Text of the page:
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After notching win in Boston, Heat look to deny Celtics road-trip advantage

MIAMI — Conventional wisdom is that the home team has an advantage. Conventional wisdom does not apply to the Celtics in the playoffs.

Boston is 14-7 in its last 21 road playoff games, including five of seven games in Miami and a road win over the Heat in Game 7 of the 2022 Eastern Conference Finals.

So, coming off a needed road win over their own on Wednesday, the Heat will try to flip the script on the top-seeded Celtics and take a lead in the series in Games 3 (Saturday at 6 p.m.) and 4 (Monday at 7 or 7:30 p.m.).

“We know what Boston’s going to come in here with,” Heat coach Erik Spoelstra said. “Even knowing that, it’s hard to create that edge, that urgency, all that. We had an unbelievable sense of urgency after Game 1 of getting absolutely embarrassed and feeling a certain way about that. And having that extra day to sit with that was horrible. And that can be motivating.

“I’m sure Boston feels the same way. We’re going to have to beat them, I’m sure, at their best version of what they bring.”

The Heat have not been bad on the road in crucial games, either. Last year, they went 7-6 in road playoff games. They picked up a series-clinching, overtime win against the Bucks in the opening round as well as two series-opening wins and a Game 7 against the Celtics in the TD Garden. In this opening series against the Celtics, they split the first two games on the road.

“I think just staying steady,” said forward Caleb Martin, who scored 21 points and drained five three-pointers in Miami’s win on Wednesday. I think a lot of it (is) you know what type of environment it’s going to be. It’s going to be a lot of runs, especially in that building. The basket can get eight feet wide sometimes for them. I think just staying steady, just knowing they’re going to have those runs and knowing it’s going to be explosive. As long as we just stay steady, mentally, we’ll be alright.”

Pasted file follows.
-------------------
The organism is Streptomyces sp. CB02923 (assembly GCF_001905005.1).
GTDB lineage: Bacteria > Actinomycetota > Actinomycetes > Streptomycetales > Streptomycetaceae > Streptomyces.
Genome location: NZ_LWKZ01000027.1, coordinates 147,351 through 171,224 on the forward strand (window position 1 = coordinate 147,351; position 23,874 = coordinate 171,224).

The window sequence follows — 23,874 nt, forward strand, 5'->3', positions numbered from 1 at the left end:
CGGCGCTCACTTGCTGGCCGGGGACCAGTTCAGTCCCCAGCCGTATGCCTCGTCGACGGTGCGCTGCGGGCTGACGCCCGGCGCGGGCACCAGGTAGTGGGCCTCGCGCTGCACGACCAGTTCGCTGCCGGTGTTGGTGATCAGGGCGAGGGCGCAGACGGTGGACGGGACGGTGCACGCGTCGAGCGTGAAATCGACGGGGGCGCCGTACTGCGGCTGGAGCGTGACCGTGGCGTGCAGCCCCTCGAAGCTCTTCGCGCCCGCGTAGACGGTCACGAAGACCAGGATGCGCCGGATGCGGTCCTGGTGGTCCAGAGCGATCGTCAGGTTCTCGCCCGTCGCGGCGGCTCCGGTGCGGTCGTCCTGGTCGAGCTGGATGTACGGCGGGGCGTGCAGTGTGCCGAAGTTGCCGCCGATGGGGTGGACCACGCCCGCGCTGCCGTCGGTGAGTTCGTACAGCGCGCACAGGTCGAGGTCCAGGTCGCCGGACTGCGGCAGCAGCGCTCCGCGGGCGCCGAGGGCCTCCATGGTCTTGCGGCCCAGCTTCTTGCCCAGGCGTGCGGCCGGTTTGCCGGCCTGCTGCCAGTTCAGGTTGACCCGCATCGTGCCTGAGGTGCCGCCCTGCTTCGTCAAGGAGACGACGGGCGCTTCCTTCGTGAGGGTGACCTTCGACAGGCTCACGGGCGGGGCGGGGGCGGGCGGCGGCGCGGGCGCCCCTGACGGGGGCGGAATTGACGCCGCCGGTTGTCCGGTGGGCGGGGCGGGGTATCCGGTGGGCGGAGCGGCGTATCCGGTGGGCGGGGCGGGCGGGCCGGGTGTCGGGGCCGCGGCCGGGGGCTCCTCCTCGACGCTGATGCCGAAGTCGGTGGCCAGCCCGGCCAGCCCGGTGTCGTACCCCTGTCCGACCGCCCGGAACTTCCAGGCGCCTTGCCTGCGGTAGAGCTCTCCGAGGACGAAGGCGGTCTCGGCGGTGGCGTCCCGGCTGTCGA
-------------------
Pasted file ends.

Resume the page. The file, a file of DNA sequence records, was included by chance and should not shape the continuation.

Although the Celtics were favored to win the series, the Heat’s victory in Game 2 threw a wrench in Boston’s coronation. A back-and-forth series should be expected with these two teams, though. Miami and Boston have faced off six previous times in the postseason since 2010; the Heat have won four series to the Celtics’ two, and the last four playoff series have gone six or seven games.

“That goes back to, obviously, when the Big 3 was here,” center Bam Adebayo said. “It just is what it is. It’s a great rivalry. You know it’s going to be a dogfight series every time.”

If the Heat are going to win this series, they will need to go back to Boston at least once.

“You’ve got to come in there with that mentality that whoever gets on that bus, that’s who’s got your back,” Adebayo said. “That’s how you’ve got to look at it: going into the lion’s den.”

But before that, the Heat know they will get the Celtics’ best punch in Miami.

“It goes both ways,” Martin said. “Just like you feed off your home crowd, one of the best feelings in the game is to go into somebody else’s place, especially a hostile environment, and leave with a win. They’re going to try to do the same.”